What Advertisers Fear Most

Last week I wrote about trying to find contentment by getting back to a simpler life, one freer from forms of mass entertainment and consumerism. There’s an additional benefit to this than just living a simpler, less hectic life. You are likely to find freedom from the pervasive advertising in our culture. The less advertising you see and respond to, the more money you keep in your pocket.

Think about it: All of our mass entertainment comes with advertising. Video games now feature sponsors within them. Movies make you sit through ads before the film even begins and then there is blatant product placement in the movie itself. The Internet, well, it’s sometimes nothing more than advertising. Go out to eat and there are ads on the tables and stuck in the menus. And in television, the shows get ever shorter while the commercial breaks get ever longer. The assault on our wallets never stops, until you take a conscious step away from the mass consumer and entertainment culture.

When you start to create your own entertainment by using your imagination and your talents, when you opt to help others rather than plop on the couch, and when you spend some time involved in your community, you free yourself from the advertising. There’s no advertising when you play tag in the yard with your kids or build a treehouse for them. There are no commercial breaks when you go to a community sponsored concert. And there are no ads on the snow shovel you use to help your elderly neighbor clean her driveway. Maybe some hot chocolate and good conversation, but no ads.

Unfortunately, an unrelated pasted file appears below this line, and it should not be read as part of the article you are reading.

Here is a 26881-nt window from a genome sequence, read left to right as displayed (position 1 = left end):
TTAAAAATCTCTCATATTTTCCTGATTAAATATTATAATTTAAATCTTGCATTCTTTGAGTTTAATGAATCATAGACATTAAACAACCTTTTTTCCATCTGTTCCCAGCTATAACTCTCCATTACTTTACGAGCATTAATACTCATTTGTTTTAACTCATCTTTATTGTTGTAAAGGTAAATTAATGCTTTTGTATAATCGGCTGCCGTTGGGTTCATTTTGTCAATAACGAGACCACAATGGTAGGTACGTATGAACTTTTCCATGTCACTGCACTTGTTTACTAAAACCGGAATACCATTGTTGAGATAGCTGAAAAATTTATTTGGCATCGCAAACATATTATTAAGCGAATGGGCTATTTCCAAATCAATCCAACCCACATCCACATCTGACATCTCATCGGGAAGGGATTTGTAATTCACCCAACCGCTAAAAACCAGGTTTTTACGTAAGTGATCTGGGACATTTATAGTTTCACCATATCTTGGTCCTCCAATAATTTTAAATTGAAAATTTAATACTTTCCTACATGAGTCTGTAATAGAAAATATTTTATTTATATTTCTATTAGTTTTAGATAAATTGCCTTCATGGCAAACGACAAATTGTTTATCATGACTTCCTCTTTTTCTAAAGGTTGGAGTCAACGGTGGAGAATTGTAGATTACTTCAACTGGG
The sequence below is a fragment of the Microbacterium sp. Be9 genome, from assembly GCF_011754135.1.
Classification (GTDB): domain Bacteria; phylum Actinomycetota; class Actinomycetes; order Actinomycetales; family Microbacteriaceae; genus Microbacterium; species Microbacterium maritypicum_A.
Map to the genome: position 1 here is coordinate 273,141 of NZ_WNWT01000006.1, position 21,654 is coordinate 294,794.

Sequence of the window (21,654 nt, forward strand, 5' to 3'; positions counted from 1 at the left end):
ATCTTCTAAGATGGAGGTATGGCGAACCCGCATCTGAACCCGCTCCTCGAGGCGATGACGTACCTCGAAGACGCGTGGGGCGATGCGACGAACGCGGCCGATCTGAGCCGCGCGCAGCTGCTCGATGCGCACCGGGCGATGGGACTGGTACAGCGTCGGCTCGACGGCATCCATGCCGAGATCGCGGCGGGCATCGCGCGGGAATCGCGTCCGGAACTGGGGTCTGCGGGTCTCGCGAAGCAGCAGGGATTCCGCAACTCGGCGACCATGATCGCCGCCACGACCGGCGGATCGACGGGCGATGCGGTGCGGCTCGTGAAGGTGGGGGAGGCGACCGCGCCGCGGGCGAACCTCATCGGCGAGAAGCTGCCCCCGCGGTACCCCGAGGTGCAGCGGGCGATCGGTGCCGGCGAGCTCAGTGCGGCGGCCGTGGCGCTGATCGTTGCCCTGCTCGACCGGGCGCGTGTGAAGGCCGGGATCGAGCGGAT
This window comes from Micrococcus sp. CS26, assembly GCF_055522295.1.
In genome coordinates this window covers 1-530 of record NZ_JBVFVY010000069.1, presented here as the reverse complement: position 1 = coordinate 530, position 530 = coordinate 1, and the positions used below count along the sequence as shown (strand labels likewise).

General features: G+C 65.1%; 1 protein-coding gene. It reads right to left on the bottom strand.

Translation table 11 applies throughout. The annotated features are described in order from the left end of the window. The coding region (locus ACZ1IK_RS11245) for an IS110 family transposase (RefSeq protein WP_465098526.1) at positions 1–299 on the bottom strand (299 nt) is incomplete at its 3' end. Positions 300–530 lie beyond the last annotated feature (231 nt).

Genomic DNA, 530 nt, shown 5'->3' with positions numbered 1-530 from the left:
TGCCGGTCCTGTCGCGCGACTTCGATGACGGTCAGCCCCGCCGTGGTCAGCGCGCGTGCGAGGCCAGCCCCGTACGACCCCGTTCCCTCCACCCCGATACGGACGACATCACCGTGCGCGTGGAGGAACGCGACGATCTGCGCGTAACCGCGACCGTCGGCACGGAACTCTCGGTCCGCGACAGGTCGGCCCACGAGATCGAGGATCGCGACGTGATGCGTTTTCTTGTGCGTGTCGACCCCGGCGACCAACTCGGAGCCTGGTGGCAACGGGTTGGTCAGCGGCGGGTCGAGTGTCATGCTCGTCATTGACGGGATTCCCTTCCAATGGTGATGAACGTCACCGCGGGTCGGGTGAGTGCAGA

What the advertisers know and fear is that they cannot sell to people who make their own entertainment. They dread the idea that people might get sick of the material life and start looking for something simpler. They fear those of us who choose to entertain ourselves rather than plopping on the couch to watch Survivor. They fight tooth and nail to keep us interested in the consumer culture because without it they can’t make money. They resort to shiftier tactics and flashier products. The ads get louder and longer. The commands to use the product become more demanding. When you opt to walk away, to become your own entertainment, they resent your attempt to be free.